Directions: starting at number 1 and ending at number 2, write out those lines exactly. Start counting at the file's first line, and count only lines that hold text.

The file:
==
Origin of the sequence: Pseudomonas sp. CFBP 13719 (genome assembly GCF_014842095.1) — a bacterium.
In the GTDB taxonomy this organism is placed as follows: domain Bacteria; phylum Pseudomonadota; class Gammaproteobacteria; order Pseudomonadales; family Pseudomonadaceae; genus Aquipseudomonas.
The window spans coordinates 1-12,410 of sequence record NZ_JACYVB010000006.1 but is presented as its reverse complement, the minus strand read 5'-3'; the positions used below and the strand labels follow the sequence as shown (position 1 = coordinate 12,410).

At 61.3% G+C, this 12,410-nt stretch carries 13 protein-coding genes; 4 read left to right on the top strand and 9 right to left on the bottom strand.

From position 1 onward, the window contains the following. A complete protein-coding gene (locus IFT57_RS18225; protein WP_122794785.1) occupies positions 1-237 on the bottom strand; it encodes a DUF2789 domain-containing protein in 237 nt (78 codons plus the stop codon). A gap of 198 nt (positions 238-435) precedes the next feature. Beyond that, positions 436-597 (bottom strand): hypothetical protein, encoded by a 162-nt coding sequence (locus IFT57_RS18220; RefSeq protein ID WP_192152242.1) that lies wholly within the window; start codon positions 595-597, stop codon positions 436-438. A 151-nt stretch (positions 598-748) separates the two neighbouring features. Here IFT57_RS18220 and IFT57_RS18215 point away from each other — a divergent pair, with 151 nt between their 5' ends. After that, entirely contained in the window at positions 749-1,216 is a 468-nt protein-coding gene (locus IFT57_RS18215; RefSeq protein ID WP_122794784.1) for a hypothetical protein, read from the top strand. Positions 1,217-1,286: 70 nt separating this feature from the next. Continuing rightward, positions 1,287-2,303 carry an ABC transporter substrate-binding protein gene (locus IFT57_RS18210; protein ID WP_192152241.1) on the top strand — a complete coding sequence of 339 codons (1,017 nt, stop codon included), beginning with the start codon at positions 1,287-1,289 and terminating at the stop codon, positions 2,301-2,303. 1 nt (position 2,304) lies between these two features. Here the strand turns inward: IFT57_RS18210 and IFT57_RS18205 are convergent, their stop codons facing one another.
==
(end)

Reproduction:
Origin of the sequence: Pseudomonas sp. CFBP 13719 (genome assembly GCF_014842095.1) — a bacterium.
In the GTDB taxonomy this organism is placed as follows: domain Bacteria; phylum Pseudomonadota; class Gammaproteobacteria; order Pseudomonadales; family Pseudomonadaceae; genus Aquipseudomonas.